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1928 chrysler 72


31 LaSalle

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I have a 1928 Chrysler 72 which I purchased 90% restored from a deceased estate.

I have not had the car running yet. but because I have no history of the engine 

and as it has no oil filter it might be a good idea to drop the sump ( oil pan ) and clean it out

I have no experience with this type of engine and would appreciate any tips on this work

Is It straight forward or are there any problems to be aware of

thank you in anticipation of your help       (  oil pan gasket supplier ) ?

JOHN

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Try olsens gaskets for an oil pan gasket, or you could probably cut one your self with a decent punch set for the bolt holes

 

any engine with an unknown history it’s good to check things over first, especially the oil pan.

 

have you verified the engine is turning freely?

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1 hour ago, hidden_hunter said:

Try olsens gaskets for an oil pan gasket, or you could probably cut one your self with a decent punch set for the bolt holes

 

any engine with an unknown history it’s good to check things over first, especially the oil pan.

 

have you verified the engine is turning freely?

thanks for the information engine turns over nice will do a compression test later 

when i get an adaptor for my compression tester 7/8 sae to 14mm

Chryslers seem to have quite a following in Australia

thank you

JOHN

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The mid market brands were quite common here in Aus, you see far more Buicks and Chryslers for instance than you do Cadillacs for instance.

 

The American stuff stood the test of time and suit our roads a lot more than the lower/mid end euro stuff 

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Heres my 27 Red Head with the oil pan off. Be mindful of the oil strainer when removing. 

And yes, get the proper gaskets from Olson’s, its a 4 part gasket that is tricky to install correctly

 

 

 

9827CBA3-18D8-4F16-ACBB-12ECDE6A4FE5.jpeg

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1 hour ago, TimFX said:

Heres my 27 Red Head with the oil pan off. Be mindful of the oil strainer when removing. 

And yes, get the proper gaskets from Olson’s, its a 4 part gasket that is tricky to install correctly

 

 

 

9827CBA3-18D8-4F16-ACBB-12ECDE6A4FE5.jpeg

Thanks for the picture nice to see what I'm up against 

what's the tricky part of the installation is it keeping the gasket in place as you raise the pan up to the engine

any tips more than welcome

Thanks  John

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On 6/27/2022 at 7:43 AM, 31 LaSalle said:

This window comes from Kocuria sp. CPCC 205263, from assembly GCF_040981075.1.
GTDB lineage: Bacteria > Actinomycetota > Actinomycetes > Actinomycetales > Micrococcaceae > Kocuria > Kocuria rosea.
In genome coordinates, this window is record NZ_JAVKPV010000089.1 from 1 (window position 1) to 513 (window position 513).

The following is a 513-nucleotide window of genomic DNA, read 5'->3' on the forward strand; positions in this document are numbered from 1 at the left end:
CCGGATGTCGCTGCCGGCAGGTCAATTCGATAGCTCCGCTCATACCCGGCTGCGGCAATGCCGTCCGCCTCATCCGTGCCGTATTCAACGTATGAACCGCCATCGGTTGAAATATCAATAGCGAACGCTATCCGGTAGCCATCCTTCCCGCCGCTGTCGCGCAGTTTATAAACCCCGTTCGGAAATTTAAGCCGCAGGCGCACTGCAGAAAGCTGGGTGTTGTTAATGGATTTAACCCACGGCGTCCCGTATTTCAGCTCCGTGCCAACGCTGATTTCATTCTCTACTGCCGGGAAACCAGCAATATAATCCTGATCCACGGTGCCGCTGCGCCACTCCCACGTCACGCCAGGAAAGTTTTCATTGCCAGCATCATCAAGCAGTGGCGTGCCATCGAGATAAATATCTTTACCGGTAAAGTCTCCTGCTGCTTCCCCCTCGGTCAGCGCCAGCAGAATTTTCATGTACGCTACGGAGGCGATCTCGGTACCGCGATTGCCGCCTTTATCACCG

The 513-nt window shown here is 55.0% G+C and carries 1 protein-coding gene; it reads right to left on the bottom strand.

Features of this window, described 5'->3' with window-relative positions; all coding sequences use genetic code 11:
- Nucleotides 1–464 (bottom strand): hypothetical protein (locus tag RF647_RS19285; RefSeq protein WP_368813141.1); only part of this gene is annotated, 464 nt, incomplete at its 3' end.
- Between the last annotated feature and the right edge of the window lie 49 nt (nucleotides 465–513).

Thanks for the picture nice to see what I'm up against 

what's the tricky part of the installation is it keeping the gasket in place as you raise the pan up to the engine

any tips more than welcome

Thanks  John

I have seen folks use string to hang the gasket on the block before installation.

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Sometimes it's a shame to strip down a motor "just to see" the unknown. But necessary.

On purchase I was told my Chrysler 50 had a fully professionally rebuilt engine, done a long time ago and never started ... it was stuck.

The outside of motor including nuts etc was a rusty dusty brown and looked very old.

With oil down plug holes and a long bar we got the motor turning over, it was very tight and dry.

Dropped the sump, a different story, all new and bright crank, bearings, rods , cam, pistons. 

I also noticed the bell housing was hung up about 1mm on one side, so that was quickly fixed and averted a disaster.

With sump on and new oil, I took faith and eventually got the motor running.

Turns out all I had to do was retorque the head gasket and set the valves.

 

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On 7/1/2022 at 4:22 PM, TimFX said:

Here is my pan removal and installation video!

 

1927 Chrysler oil pan removal

That oil pan gasket setup looks an awful lot like the same setup as used on Chrysler product L-6 engines up into the 1950s. You are not supposed to trim the end pieces. Check out a factory service manual for a later car and follow the procedure in that. Or, if you can get your hands on the "Instruction Book" for your car it might be in there too.

 

I am also leery of using any type of power wrench in tightening the oil pan bolts: Way too easy to over tighten and get dimples formed in the sheet metal of the pan’s flange which will make sealing much more difficult.

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Well.. As I was trimming the end gaskets, i was thinking that it was probly wrong and was hoping someone would point that out..

 

And I only used the screw gun to get the first few bolts going because it was a real task trying to reinstall the pan by my self. 

 

Good times!

 

 

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